Aires run by the local municipality are usually just a short walk to shops, bars and restaurants to encourage visitors, and we have found that even the most unassuming towns and villages have something of interest to explore.

Every French aire we have ever stayed at has also provided water and waste services as well. Arrangements in each aire differ; some have proper services of the Flot Blue type, while others are more rural and basic. 

It’s good practice, when sharing these types of facilities, to use an anti-bacterial wipe to clean the end of the fresh water hoses and handles, as they can inadvertently be contaminated with waste when all the services are used in close proximity.

Some aires also have electricity, but often there are not enough sockets for each van, so a splitter like the one on our motorhome essentials list is a good idea if you don’t have a solar panel or your leisure batteries are not fully charged.

You cannot book municipal motorhome camping aires in France. It is advisable in the holidays and in popular places to try and get there early in the morning or just after lunchtime. If you arrive at 6pm expecting a place, then you will probably be disappointed.

Always have a second choice in reserve and use All the Aires FrancePark4Night and other free motorhome apps to help you find alternative places to stay in your motorhome.

We always try to have a beer or do some shopping in the smaller towns and villages where municipal aires are provided, to thank the locals for having us! 

Motorway Aires in France

Aires in French towns and villages are super safe, often with several other motorhomes and camper vans around. Avoid motorway aires for anything more than a quick stop to make a cuppa or use the loo.

They are notorious for theft, particularly from motorhomes and you don’t want to be broken into when you’re sleeping. Gassing is a myth, about which you can read more here, however, theft and break-ins are not.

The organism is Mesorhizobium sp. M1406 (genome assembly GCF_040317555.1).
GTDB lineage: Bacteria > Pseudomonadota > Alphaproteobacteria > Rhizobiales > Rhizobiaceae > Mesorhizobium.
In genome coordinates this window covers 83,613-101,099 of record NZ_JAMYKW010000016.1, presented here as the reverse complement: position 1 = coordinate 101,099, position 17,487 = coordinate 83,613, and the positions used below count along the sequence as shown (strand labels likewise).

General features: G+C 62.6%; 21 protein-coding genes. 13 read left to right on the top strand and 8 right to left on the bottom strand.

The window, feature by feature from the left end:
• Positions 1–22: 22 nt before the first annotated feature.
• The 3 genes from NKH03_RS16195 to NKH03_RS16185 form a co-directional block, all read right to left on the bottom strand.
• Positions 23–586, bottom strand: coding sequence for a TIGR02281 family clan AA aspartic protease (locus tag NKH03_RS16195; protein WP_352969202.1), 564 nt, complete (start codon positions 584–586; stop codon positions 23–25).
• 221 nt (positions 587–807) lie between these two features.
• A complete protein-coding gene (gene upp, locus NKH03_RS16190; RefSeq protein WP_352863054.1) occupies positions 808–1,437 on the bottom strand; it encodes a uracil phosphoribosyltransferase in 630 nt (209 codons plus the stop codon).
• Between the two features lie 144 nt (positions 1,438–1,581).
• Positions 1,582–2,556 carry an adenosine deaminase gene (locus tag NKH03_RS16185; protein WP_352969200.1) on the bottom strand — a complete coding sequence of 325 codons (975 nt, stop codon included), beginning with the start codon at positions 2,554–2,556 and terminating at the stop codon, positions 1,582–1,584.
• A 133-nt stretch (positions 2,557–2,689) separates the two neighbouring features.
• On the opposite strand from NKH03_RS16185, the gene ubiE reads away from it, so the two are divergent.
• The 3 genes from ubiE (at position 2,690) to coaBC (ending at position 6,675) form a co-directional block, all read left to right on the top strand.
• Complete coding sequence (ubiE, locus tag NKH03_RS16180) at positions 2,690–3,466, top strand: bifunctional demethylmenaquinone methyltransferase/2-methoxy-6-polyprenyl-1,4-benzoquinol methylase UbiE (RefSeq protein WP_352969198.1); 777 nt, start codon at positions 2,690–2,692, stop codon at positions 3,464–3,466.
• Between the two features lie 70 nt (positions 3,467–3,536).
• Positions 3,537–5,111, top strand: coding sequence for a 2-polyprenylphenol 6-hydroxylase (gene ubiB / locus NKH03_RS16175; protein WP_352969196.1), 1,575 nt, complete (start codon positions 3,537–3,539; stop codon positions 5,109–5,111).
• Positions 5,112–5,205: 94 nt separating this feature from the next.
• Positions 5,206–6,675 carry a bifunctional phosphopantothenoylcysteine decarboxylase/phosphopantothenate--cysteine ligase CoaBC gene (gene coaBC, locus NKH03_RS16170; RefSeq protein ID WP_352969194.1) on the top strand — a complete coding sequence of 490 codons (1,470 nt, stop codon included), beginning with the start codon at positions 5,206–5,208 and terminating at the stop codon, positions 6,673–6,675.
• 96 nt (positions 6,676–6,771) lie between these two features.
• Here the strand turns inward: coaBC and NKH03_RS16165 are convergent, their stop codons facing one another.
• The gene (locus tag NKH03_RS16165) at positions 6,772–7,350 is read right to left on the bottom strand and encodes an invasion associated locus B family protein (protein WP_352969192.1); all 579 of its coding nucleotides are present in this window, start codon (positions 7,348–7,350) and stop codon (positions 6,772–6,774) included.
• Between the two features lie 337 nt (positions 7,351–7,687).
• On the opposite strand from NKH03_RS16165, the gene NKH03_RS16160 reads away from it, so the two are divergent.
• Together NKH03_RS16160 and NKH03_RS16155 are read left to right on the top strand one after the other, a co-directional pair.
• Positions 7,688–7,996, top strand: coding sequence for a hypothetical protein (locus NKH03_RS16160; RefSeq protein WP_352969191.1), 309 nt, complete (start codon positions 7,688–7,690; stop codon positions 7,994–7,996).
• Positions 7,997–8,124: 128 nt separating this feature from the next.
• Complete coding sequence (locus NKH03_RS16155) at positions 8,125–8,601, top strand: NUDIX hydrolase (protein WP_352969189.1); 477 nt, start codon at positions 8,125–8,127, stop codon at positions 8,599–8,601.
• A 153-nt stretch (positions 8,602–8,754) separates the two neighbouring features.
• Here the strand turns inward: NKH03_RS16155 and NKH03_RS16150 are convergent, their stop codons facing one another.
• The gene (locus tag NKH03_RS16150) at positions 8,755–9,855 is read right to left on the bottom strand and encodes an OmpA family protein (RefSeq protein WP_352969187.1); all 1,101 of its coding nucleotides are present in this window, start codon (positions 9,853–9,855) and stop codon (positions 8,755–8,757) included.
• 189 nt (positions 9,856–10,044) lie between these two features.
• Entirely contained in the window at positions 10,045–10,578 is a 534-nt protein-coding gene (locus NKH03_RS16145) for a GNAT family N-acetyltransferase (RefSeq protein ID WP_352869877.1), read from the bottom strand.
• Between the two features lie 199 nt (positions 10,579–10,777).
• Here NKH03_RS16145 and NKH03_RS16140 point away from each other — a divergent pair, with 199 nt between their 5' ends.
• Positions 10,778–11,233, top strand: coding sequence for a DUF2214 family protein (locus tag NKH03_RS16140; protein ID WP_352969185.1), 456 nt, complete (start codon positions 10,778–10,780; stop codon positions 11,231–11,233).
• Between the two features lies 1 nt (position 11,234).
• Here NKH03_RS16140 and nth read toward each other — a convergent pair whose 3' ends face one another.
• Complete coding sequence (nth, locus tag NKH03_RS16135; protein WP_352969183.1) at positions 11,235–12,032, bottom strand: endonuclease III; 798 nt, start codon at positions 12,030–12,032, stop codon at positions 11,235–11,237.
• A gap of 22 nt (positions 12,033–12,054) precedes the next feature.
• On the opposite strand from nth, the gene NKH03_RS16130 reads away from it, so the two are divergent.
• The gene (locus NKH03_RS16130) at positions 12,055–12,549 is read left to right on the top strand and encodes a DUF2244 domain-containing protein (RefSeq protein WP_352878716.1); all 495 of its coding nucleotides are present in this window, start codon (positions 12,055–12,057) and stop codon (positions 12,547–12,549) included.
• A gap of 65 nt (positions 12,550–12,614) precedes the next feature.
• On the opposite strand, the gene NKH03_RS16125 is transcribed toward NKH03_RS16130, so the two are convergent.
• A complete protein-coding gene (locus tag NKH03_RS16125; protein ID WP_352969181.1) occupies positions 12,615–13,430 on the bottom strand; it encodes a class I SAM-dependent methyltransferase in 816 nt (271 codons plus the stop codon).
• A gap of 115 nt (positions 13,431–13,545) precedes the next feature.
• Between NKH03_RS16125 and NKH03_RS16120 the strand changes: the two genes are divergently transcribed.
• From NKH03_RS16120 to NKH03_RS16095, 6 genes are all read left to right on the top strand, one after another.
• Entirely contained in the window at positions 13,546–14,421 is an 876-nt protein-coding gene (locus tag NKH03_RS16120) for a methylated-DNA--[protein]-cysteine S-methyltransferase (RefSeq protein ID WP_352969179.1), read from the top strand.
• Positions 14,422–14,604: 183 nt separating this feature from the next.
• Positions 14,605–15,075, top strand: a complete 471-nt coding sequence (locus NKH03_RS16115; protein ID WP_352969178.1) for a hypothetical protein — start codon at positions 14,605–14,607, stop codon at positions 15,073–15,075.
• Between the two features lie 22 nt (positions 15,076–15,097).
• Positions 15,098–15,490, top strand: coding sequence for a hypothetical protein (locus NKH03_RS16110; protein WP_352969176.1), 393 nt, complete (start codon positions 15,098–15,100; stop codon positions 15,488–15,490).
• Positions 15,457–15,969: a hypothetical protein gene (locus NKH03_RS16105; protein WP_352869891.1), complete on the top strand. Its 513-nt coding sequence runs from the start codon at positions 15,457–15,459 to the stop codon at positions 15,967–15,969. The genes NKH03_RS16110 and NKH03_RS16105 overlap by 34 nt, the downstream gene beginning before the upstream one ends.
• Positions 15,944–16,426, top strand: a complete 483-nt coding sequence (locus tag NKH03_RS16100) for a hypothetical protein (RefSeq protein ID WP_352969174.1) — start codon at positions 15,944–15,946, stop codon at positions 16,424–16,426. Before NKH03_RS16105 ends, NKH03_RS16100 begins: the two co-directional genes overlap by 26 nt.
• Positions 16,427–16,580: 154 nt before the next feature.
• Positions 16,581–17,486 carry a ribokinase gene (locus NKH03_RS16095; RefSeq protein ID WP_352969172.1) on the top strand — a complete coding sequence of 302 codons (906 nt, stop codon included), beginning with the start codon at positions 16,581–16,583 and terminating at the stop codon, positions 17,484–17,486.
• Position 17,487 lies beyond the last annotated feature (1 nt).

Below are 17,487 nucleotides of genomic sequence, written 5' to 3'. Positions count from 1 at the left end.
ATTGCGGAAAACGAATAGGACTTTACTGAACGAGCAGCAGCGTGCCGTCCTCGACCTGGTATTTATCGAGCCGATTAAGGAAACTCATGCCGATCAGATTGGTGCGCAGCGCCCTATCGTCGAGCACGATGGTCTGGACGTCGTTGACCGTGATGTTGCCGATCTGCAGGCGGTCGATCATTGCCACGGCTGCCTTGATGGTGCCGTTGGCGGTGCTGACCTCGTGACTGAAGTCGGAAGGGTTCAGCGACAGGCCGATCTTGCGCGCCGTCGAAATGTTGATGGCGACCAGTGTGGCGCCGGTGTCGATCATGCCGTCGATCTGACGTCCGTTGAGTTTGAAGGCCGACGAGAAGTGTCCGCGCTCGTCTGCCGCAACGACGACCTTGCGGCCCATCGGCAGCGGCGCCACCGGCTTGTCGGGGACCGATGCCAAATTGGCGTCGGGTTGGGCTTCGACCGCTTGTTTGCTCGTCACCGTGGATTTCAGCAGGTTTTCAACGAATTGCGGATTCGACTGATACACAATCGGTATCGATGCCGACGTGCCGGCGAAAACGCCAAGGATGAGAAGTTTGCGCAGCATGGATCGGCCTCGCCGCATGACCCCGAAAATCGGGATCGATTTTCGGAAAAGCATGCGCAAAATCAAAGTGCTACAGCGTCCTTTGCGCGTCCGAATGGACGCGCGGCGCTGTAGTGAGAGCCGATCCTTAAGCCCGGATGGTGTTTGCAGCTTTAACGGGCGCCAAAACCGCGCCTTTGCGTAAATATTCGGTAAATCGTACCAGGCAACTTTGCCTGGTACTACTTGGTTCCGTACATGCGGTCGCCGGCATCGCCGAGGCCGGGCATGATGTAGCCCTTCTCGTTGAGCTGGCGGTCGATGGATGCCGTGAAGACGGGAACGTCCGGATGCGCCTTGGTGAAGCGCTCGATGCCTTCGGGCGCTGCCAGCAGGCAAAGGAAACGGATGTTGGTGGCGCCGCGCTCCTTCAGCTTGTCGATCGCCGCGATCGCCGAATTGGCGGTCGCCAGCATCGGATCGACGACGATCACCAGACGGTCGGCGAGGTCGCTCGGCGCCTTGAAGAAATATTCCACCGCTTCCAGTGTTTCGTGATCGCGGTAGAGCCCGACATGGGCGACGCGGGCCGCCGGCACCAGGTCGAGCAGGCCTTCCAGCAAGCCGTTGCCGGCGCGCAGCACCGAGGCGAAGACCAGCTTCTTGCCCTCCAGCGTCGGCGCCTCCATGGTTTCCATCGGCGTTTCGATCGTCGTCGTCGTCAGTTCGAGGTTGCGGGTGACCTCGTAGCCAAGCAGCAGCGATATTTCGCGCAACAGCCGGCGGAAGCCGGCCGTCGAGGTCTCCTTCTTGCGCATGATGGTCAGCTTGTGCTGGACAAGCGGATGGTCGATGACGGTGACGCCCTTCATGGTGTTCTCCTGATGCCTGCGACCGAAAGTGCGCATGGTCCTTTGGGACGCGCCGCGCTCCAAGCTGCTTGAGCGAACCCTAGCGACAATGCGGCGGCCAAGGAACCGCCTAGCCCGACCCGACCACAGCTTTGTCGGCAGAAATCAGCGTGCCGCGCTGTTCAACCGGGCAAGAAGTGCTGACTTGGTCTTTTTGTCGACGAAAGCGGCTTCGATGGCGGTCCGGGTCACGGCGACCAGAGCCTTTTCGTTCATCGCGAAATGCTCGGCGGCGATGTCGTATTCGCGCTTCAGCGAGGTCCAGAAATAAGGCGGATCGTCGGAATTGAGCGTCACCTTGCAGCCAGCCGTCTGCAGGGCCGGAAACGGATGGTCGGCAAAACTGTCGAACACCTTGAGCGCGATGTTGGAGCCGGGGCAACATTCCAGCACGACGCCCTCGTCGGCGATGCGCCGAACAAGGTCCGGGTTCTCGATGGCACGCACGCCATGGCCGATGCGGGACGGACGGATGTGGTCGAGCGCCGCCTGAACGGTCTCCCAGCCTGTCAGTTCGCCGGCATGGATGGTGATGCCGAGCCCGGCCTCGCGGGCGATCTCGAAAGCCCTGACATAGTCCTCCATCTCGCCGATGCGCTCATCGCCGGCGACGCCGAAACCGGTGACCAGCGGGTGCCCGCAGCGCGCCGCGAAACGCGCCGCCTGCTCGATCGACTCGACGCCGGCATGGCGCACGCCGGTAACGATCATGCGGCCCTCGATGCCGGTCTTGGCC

Commercial Aires in France

There are a growing number of commercial aires which have barriers and are more strictly controlled but are generally very well run and sometimes have additional facilities such as showers, laundry facilities and restaurants. The largest provider is called Camping-Car Park and they run over 250 commercial aires in France. 

The first time you stay in one of their aires, you’ll need to buy and load a Pass’Etapes Card (like a credit card) which you purchase from the machine at the entry barrier, (or you can order one online in advance here), which costs €5.

You need to load the card, which you can do at each place you stay, online or via their app if you know you’ll be using their facilities. The average cost of a night’s stay is €10-12.

small motorhome parking place near a wide river surrounded by grassy fields
Staying at the Camping Car Park aire in Vézac on the Dordogne (image taken from the Marqueyssac Gardens)

Wild & Off-Grid Camping in France

Wild camping in France for motorhomes is easy and good spots are plentiful. We use the Park4Night app to find wild camping spots across the country. It’s a good idea to have a reserve option in case you arrive and don’t like the look of your choice. 

As a general rule, motorhome wild camping is permitted in France with the permission of the landowner or tenant and is subject to certain limitations. As long as you’re not on private land or an area that is cultivated, then you won’t be breaking any rules.

The main restrictions are that motorhome-free camping is not permitted on the coast, in protected natural sites, and on the perimeter of classified historic monuments and these rules are generally pretty rigorously enforced in the summer. 

You might find that if you are discreet and ‘park’ (nothing outside or anything extending beyond the footprint of the motorhome) instead of ‘camp’, that out of season you will be left to get on with it, especially in off-the-beaten-track areas. Make sure you follow the rules in our general post about wild camping in Europe.

The French highway code states that motorhome owners may park beside roads and in designated parking places in the same way as other vehicles. Outside of cities and built-up areas, it is legal to park up a motorhome at the side of a quiet road, such as in an unofficial lay-by that offers a quiet place to stop for the night.

We would highly recommend additional or enhanced security for your van if you’re planning on wild camping in France. You can find out more here.

France Passion

A great alternative to wild camping, France Passion is a popular scheme where you can stay on farms, orchards, vineyards etc in your motorhome, campervan or RV with no charge.